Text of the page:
Writer of Wrongs
Few movies are as sharp
as Shattered Glass, the story
of a journalist gone bad.
By KRISTIAN LIN
The reviews for Shattered Glass have it wrong. Not in their praise — this brainy, absorbing piece of work is one of the year’s best films and deserves its accolades. But the reviews have described it as a great movie about journalism. It’s much more than that. The film’s main character is a liar whose mendacity is fueled by ambition and a pathetic desire for popularity. These traits are hardly confined to sleazy journalists. If you work in an office, you probably know a Stephen Glass. If you’re unlucky, he’s your friend.
Stephen Glass was a staff writer for The New Republic who was discovered in 1998 to have fabricated dozens of stories that the prestigious magazine had printed as fact. The scale of his deception was impressive — he wrote about people and organizations invented out of whole cloth, forged his own notes, created a fake web site, sent himself e-mail from phony addresses, and had people impersonate sources to his editors. The New York Times’ Jayson Blair wasn’t nearly as resourceful. The movie uses an ingenious framing device to tell the story, with Glass (Hayden Christensen) returning to his high school and recounting his remarkable career to a class of bright-eyed students, even while his peers in Washington are about to expose him.
The movie never gets inside Glass’ head, but it doesn’t have to. His motives are pretty evident, as we see his colleagues, bosses, and the likes of Harper’s, Rolling Stone, and the now-defunct George all treating him like a golden boy because of his bogus stories. Instead of psychoanalyzing him, the film ruthlessly dissects this con artist’s methods. He charms everyone with his bespectacled good looks and his puppy-dog enthusiasm. He remembers people’s birthdays and offers to help on their articles. He cultivates the air of a wunderkind and brims with false modesty, pitching brilliant story ideas at meetings and then trashing them only after they’ve thoroughly won everyone over. He adopts the pose of a sensitive soul — one of his running lines is “Are you mad at me?”, asked in a wounded tone when people raise questions about his work. As his stories unravel, he backpedals, apologizes, all but beats his chest in public displays of remorse. Long before he’s cornered, he plays the martyr to his editor Charles Lane (Peter Sarsgaard), saying, “If you want me to go out there and say that I made it all up, I will.” Meanwhile, he rallies his co-workers to his defense by telling them the evil boss is gunning for him, a task made easier by their loyalty to Lane’s inspirational predecessor Michael Kelly (Hank Azaria) and their perception of Lane as an interloper and a stiff.
As Glass, Christensen’s eyes take in everything and reveal nothing; he’s The Talented Mr. Ripley minus the sexual confusion. The character’s classroom speech setting himself up as a journalist who nobly shuns self-promotion is a crock, yet the actor delivers the b.s. so smoothly that you smile anyway. His performance creates an uncanny presence. It’s as if Glass is standing in front of you, offering you his flattery and excuses. If you saw Christensen in the last Star Wars movie and concluded that he couldn’t act, this performance will give you major pause.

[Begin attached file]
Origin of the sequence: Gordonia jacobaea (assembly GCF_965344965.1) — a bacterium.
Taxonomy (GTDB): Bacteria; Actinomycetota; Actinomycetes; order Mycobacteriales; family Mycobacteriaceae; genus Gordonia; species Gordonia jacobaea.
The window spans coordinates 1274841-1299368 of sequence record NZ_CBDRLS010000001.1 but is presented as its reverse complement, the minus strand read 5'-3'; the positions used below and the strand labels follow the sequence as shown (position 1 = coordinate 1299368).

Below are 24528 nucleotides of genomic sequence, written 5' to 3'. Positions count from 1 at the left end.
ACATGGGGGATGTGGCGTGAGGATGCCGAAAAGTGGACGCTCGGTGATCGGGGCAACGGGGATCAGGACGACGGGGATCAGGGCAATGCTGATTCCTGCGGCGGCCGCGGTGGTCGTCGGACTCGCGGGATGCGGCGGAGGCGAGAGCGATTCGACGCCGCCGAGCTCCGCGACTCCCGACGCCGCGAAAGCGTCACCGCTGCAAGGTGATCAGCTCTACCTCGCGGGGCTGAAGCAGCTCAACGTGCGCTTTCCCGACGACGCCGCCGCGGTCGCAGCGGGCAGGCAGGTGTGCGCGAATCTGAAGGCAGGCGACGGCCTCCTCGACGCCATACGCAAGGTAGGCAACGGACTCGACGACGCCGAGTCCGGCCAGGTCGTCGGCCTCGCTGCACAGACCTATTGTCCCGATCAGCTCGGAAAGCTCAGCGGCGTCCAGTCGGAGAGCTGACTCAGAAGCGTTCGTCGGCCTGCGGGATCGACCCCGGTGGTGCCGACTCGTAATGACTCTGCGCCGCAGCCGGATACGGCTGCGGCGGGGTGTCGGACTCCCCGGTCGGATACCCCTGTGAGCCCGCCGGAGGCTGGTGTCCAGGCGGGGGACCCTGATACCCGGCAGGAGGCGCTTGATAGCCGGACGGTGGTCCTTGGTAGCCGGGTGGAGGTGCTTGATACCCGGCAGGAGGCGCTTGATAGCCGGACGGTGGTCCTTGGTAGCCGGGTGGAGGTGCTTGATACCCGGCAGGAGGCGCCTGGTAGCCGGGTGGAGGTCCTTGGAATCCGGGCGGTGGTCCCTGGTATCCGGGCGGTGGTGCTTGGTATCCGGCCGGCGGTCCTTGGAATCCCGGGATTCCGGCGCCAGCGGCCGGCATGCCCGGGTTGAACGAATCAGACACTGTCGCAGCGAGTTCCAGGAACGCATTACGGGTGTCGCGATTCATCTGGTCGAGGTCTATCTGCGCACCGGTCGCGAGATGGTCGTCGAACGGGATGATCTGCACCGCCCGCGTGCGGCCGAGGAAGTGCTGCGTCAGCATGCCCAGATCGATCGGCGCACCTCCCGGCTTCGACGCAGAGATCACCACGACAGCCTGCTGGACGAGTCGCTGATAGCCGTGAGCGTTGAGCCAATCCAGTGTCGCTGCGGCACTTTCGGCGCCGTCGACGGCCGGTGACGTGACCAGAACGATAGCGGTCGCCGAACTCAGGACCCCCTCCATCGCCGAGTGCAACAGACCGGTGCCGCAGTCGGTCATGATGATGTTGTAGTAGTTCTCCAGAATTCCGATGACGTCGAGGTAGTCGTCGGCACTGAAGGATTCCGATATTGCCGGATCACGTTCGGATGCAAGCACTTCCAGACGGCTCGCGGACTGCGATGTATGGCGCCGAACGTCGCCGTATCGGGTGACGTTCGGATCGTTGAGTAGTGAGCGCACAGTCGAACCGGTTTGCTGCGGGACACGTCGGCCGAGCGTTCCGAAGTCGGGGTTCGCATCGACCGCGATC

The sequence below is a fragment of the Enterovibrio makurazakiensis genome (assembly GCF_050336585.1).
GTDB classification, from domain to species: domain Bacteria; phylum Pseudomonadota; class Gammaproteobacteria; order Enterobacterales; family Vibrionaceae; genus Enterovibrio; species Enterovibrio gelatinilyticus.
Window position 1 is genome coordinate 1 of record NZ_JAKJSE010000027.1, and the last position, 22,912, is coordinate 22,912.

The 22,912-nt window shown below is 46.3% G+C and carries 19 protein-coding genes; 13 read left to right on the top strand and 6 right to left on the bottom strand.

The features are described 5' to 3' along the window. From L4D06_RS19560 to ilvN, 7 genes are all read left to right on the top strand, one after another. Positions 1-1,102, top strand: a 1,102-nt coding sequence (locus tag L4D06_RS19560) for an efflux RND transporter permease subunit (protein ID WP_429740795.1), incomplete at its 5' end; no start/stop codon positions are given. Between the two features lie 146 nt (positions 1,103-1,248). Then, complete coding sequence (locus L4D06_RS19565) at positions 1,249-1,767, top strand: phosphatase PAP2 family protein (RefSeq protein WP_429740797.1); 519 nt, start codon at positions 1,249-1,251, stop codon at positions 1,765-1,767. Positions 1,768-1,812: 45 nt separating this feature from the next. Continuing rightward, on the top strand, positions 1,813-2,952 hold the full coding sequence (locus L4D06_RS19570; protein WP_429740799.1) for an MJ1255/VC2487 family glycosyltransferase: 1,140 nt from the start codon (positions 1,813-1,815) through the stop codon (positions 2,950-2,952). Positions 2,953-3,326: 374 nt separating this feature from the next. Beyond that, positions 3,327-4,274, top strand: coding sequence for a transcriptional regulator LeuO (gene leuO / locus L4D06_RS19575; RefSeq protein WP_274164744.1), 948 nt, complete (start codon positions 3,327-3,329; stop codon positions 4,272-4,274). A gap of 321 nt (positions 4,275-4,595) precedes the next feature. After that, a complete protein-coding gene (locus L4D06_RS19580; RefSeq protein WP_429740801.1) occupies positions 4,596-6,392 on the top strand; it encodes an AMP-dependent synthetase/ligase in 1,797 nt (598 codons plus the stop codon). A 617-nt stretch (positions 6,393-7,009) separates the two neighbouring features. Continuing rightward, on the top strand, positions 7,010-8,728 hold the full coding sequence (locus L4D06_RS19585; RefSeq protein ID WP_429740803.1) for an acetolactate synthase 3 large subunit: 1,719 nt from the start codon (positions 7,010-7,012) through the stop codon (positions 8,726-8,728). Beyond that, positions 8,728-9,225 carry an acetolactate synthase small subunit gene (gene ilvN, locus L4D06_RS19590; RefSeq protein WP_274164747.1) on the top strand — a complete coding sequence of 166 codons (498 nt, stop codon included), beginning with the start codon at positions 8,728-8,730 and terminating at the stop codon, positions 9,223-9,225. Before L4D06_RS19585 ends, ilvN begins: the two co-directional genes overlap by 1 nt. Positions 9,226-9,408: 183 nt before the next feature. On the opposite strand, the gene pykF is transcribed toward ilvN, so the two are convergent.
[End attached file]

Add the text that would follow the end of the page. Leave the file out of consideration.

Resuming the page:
Making his directing debut is Billy Ray, whose undistinguished screenwriting résumé (Hart’s War, Volcano) doesn’t hint at what he does here. He directs in a low-key, economical style, giving the story prominence over the telling of it. Occasionally, he betrays his inexperience — a showdown between Lane and Glass’ staunchest defender in the newsroom (Chloë Sevigny) peaks too early. These, however, are tiny blemishes. Ray lays out this complex story simply and clearly, and the scenes in which Lane and Forbes online journalist Adam Penenberg (Steve Zahn) gradually uncover Glass’ lies play like a first-rate detective story. Ray also brings Glass’ fictions to life in flashbacks that show the reporter on the scene, scribbling dutifully in his notebook as drunken young Republicans roam the halls of their hotel, humiliating unattractive women. He’s there too when a fictional 15-year-old hacker brings a major software firm to heel and receives a hero’s welcome from his fellow computer geeks. You want these stories to be true because they’re so good, and you can see how Glass created and played on the same feeling in his peers.
Ray assembles a strong cast and, more importantly, doesn’t waste a single one of them. They draw sharply delineated portraits of corporate types, from Melanie Lynskey as a New Republic writer who’s sadly envious of Glass’ scoops, to Rosario Dawson as a shark trying to swoop in on Penenberg’s exposé. Sarsgaard stands out as the appropriately unforgiving Lane; his lack of charisma works in his favor and plays as integrity in this context.
It’s tempting to see the whole Glass affair as having to do with the triumph of entertainment value over newsworthiness in journalism, but if Ray settled for that, his movie would be of interest only to journalists. Instead, Shattered Glass focuses on the work of a single clever fraud and becomes something more powerful. This morally acute and improbably entertaining film demonstrates that Stephen Glass is everywhere and shows the best way to recognize and deal with him.
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